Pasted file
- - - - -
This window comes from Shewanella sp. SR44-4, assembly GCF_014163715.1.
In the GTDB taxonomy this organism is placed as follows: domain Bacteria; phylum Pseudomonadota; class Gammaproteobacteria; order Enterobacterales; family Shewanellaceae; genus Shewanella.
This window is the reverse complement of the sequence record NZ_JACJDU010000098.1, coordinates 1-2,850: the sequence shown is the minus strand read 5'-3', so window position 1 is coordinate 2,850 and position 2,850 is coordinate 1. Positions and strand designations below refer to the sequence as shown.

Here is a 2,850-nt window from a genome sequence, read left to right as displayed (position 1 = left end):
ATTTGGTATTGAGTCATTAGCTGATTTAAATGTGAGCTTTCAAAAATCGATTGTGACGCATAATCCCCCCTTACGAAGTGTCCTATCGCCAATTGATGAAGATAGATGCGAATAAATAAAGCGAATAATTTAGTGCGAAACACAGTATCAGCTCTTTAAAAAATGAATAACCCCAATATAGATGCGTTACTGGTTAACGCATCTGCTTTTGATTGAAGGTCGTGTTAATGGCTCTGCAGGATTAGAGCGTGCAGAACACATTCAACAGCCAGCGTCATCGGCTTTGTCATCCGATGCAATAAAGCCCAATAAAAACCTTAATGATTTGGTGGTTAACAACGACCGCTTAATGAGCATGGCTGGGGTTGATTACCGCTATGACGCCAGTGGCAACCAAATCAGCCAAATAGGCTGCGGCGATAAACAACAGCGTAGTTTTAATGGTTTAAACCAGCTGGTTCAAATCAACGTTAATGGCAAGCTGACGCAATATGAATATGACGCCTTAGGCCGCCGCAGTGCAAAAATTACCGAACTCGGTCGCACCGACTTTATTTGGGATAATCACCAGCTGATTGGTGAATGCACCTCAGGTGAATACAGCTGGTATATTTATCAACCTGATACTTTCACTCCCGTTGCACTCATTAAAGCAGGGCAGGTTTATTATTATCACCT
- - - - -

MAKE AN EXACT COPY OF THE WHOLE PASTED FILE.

This window comes from Shewanella sp. SR44-4, assembly GCF_014163715.1.
In the GTDB taxonomy this organism is placed as follows: domain Bacteria; phylum Pseudomonadota; class Gammaproteobacteria; order Enterobacterales; family Shewanellaceae; genus Shewanella.
This window is the reverse complement of the sequence record NZ_JACJDU010000098.1, coordinates 1-2,850: the sequence shown is the minus strand read 5'-3', so window position 1 is coordinate 2,850 and position 2,850 is coordinate 1. Positions and strand designations below refer to the sequence as shown.

Here is a 2,850-nt window from a genome sequence, read left to right as displayed (position 1 = left end):
ATTTGGTATTGAGTCATTAGCTGATTTAAATGTGAGCTTTCAAAAATCGATTGTGACGCATAATCCCCCCTTACGAAGTGTCCTATCGCCAATTGATGAAGATAGATGCGAATAAATAAAGCGAATAATTTAGTGCGAAACACAGTATCAGCTCTTTAAAAAATGAATAACCCCAATATAGATGCGTTACTGGTTAACGCATCTGCTTTTGATTGAAGGTCGTGTTAATGGCTCTGCAGGATTAGAGCGTGCAGAACACATTCAACAGCCAGCGTCATCGGCTTTGTCATCCGATGCAATAAAGCCCAATAAAAACCTTAATGATTTGGTGGTTAACAACGACCGCTTAATGAGCATGGCTGGGGTTGATTACCGCTATGACGCCAGTGGCAACCAAATCAGCCAAATAGGCTGCGGCGATAAACAACAGCGTAGTTTTAATGGTTTAAACCAGCTGGTTCAAATCAACGTTAATGGCAAGCTGACGCAATATGAATATGACGCCTTAGGCCGCCGCAGTGCAAAAATTACCGAACTCGGTCGCACCGACTTTATTTGGGATAATCACCAGCTGATTGGTGAATGCACCTCAGGTGAATACAGCTGGTATATTTATCAACCTGATACTTTCACTCCCGTTGCACTCATTAAAGCAGGGCAGGTTTATTATTATCACCT